There’s two important things to note here. One, personal misconduct does not necessarily mean sexual relationships with crew members. It can mean that, but it can also mean sexual misconduct with another service member’s spouse, alcohol related offenses or anything that an officer probably shouldn’t be doing. Two, saying women should not be in combat roles because men can’t help but harass them is called victim shaming which has recently fallen out of style because it’s 2015 and Mad Men isn’t a playbook for moral decisions. The problem isn’t that women are present. The problem is that we aren’t doing enough to teach men that this type of behavior isn’t acceptable.
As for the Acadia…to give some backstory, 36 women were transferred from a supply ship in 1991 because they were pregnant. A Navy Spokesman told the New York Times “…nine women became pregnant before the Acadia left San Diego on Sept. 5, but were not tested until the ship was under way. Five others were transferred to the Acadia while she was sailing to the gulf, but their pregnancies were not discovered until after they were on board.” That leaves 22 women who got pregnant after the ship deployed but there are also multiple ports the ship stopped at, including Hawaii and the Philippines. The Navy spokesman denied any allegations that improper sexual relationships occurred on the ship. There’s just no evidence that it happened. So, how about we put some effort into sexual education regarding birth control instead of demonizing women who want to serve their country?
Safety, Security and the Savior Complex
This would be the most erroneous of all the charges laid against women in combat. The idea that men will lay down their life for a woman in danger is ludicrous. It’s ludicrous not because it wouldn’t happen, but because that mindset is already there in our all male combat forces.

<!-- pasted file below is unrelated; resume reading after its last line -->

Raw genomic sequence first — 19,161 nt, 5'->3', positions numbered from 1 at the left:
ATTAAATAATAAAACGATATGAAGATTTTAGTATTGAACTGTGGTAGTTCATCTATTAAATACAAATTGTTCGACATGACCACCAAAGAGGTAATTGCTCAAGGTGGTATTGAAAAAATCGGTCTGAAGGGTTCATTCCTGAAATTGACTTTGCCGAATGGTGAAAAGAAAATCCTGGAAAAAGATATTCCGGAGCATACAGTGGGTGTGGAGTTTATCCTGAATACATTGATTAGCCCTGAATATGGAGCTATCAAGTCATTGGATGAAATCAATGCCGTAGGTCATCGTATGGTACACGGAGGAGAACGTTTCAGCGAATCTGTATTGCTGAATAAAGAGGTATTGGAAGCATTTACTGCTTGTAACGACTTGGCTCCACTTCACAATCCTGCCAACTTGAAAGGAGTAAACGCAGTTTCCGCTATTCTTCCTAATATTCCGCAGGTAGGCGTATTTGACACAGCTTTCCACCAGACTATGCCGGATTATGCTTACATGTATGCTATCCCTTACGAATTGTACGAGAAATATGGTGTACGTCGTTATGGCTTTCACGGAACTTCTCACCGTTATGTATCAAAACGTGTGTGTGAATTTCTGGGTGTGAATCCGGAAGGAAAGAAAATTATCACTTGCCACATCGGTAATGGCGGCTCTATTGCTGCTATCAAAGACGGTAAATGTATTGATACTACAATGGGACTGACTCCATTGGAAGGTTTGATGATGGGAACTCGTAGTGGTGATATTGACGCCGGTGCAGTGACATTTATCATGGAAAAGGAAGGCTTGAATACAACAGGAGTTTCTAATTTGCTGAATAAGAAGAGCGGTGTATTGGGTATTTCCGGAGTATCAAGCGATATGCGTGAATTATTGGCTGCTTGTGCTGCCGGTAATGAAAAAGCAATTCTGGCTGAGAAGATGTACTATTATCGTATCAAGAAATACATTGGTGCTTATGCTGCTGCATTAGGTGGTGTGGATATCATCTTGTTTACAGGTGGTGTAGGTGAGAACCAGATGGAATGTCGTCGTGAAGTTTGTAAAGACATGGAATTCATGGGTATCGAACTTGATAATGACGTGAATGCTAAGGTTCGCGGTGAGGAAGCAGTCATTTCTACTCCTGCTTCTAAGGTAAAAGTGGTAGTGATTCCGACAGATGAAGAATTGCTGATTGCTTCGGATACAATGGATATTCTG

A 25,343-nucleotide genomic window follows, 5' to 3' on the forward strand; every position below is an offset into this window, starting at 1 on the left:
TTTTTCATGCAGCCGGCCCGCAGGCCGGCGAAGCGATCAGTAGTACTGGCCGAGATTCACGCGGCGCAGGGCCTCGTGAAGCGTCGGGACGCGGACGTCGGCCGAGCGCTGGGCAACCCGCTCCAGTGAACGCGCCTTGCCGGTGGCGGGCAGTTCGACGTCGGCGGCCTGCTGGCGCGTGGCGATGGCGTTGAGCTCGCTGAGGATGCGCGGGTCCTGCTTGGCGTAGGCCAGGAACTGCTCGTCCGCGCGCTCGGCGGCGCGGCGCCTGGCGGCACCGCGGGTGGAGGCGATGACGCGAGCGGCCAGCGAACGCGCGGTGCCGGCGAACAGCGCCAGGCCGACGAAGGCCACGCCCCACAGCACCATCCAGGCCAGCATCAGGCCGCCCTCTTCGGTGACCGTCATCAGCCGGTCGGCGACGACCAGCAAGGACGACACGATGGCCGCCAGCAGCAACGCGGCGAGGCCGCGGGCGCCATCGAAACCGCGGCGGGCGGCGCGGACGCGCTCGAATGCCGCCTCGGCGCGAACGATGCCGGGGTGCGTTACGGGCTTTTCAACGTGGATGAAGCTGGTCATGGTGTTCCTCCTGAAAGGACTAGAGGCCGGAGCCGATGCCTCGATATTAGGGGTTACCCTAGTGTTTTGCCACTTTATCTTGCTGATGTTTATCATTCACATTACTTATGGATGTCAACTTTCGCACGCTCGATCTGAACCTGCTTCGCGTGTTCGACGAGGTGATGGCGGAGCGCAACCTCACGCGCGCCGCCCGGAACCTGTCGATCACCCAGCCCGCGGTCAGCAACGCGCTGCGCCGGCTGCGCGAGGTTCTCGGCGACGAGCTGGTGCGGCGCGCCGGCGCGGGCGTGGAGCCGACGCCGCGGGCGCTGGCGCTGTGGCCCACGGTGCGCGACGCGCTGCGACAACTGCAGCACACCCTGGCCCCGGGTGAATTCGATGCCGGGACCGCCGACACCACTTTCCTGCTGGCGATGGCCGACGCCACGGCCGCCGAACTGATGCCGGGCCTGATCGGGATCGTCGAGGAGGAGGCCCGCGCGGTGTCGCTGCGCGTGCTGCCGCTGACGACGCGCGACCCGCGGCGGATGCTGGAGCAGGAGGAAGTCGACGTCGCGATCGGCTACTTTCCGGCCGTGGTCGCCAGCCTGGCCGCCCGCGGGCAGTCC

Meet Kyle Carpenter, a US Marine who, in 2010 while standing guard on a rooftop in Afghanistan, jumped on a grenade in order to protect his friend and fellow Marine, Lance Cpl. Nicholas Eufrazio. Meet Michael Monsoor, a Navy SEAL who, in 2006 while engaged in a fire-fight with insurgents in Iraq, jumped on a grenade in order to protect his fellow SEALs. Meet Jason Dunham, a US Marine who, in 2004 while in hand to hand combat with insurgents in Iraq, fell on a grenade dropped by an insurgent in order to protect his fellow Marines.
In. Order. To. Protect.
All three men were awarded the Medal of Honor for their sacrifice and bravery because they put their team member’s lives before their own. Would their actions be considered any less heroic if one of their team members had been a woman? At the end of the day, does it matter if you have an innie or an outie in a combat situation? No, it doesn’t.
Arguing against integrating women into combat roles is eerily reminiscent of the resistance to integrating African-American units into the rest of the military. It’s archaic and on the wrong side of history, regardless of your intentions. But that’s just one veteran’s opinion.
Disclaimer: The content in this article is the opinion of the writer and does not necessarily reflect the policies or opinions of US Patriot Tactical.